Peace Corps to Tackle Grassroots Energy Issues

The Peace Corps announced late last month that the U.S. Department of State will provide $1 million to fund the program in support of the Energy and Climate Partnership of the Americas (ECPA). The money will help Peace Corps efforts that increase rural access to energy, mitigate the effects of climate change, and support the use of renewable energy and energy efficient technologies in Central and South American communities.

Under the partnership, Peace Corps volunteers will work with members of local communities to build infrastructure to support environmentally friendly energy and to educate communities on climate change and energy conservation. Volunteers will train host-country citizens to install, operate, and maintain energy-efficient technologies, including alternative fuels, biodigesters, solar water heaters, photovoltaic devices, solar and fuel-efficient stoves, and wind or mini hydroelectric power generation. These efforts will make clean energy more accessible to rural communities, reduce carbon emissions, and provide opportunities for individuals to generate income.

This is the most recent initiative for ECPA, which has expanded since President Obama invited all Western Hemisphere countries to join during the Fifth Summit of the Americas in April 2009. In spring, DOE announced a series of EPCA partnerships to address clean energy and energy security in the Western Hemisphere, including launching an Energy Innovation Center for Latin America and the Caribbean, developing biomass resources in Columbia, and cooperating with Argentina on clean energy technologies. The Peace Corps’ initial ECPA-related efforts will be implemented in Costa Rica, Dominican Republic, Guyana, Honduras, Nicaragua, Panama, Peru, and Suriname. 

Kevin Eber is a senior science writer at the National Renewable Energy Laboratory. In that capacity, he has promoted energy efficiency and renewable energy technologies for nearly 20 years.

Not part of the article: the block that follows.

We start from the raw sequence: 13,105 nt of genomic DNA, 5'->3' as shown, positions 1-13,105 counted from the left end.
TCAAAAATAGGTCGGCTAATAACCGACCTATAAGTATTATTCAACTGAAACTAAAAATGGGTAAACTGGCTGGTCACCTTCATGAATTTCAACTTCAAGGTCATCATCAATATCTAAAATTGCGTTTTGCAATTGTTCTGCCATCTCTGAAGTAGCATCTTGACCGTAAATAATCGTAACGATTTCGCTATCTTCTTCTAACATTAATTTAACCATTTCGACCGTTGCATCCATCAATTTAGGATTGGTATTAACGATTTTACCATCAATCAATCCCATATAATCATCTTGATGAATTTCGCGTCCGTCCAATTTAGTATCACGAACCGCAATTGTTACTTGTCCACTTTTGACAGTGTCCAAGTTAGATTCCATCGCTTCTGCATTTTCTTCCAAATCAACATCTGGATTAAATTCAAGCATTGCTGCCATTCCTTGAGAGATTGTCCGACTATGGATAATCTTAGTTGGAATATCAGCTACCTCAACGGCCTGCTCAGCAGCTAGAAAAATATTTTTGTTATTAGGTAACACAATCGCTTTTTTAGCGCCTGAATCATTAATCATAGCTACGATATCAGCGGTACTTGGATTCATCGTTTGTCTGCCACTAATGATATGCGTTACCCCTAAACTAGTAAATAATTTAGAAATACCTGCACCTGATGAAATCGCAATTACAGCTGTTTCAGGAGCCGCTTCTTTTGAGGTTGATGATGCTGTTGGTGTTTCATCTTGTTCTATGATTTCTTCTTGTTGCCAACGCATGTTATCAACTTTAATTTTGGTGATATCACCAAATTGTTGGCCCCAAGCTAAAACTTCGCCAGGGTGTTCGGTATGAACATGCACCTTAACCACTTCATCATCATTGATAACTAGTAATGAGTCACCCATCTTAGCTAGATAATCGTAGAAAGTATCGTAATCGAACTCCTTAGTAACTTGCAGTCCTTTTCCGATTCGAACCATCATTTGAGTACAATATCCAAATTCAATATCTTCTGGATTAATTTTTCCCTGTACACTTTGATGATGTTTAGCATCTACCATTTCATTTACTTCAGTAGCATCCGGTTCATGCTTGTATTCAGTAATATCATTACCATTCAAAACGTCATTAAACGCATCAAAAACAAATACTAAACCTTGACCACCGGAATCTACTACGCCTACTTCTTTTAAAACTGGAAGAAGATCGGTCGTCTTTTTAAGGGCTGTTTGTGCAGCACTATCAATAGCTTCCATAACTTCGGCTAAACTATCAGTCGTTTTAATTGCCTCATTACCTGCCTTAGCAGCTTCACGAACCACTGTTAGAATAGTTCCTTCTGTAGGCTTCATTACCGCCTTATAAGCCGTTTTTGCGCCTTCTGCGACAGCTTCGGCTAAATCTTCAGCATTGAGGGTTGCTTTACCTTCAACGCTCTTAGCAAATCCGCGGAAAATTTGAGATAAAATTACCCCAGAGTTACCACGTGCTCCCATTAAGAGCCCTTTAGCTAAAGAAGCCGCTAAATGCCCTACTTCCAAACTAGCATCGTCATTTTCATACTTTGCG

This article was first published in the U.S. Department of Energy’s EERE Network News and was reprinted with permission.

 

Previous articleEdwards Chemical Management Europe goes to start-up Solar Semi
Next articleJDSU debuts multijunction concentrator photovoltaic cell
I write "high profile" documents for DOE's National Renewable Energy Laboratory (NREL), including things like R&D 100 award nominations. From 1999-2010, I was editor of the EERE Network News, a weekly newsletter for the U.S. Department of Energy's Office of Energy Efficiency and Renewable Energy (EERE). I did about half of the research and most of the story selection, coding, and publishing of this document. In July 2010, Ernie Tucker took over as editor, and I now serve as backup. The email is sent to more than 40,000 subscribers each week and is also available on a Web page and via an RSS feed. I was also the lead writer on the NREL Research Review 2006 and 2007 and the NREL Annual Report 2009 and helped to blog from the 2007 Solar Decathlon, including both texts and photos. Over the years at NREL, I have worked on a wide range of projects, including editing most of the articles for an edition of Advances in Solar Energy (Volume 7); editing, testing, and reviewing multiple editions of The Sun's Joules CD; writing many, many brochures and fact sheets; and providing a great deal of content for the NREL and EERE Web sites. Among the recent publications that I have authored is "From Biomass to Biofuels: NREL Leads the Way," which was essentially intended to convince the oil industry to work with NREL. I was also involved in the early days of green power certification, and helped to launch a non-profit organization called the Renewable Energy Alliance (REA), which is now defunct. I also helped to build the REA Web site and the first Green-e Web site and helped layout flyers for use in grassroots green power marketing in Colorado. My involvement started in 1995, when I wrote an article on green pricing for Karl Rábago (who was then in charge of DOE's Office of Utility Technologies) and had it published in the September edition of Electrical World.

No posts to display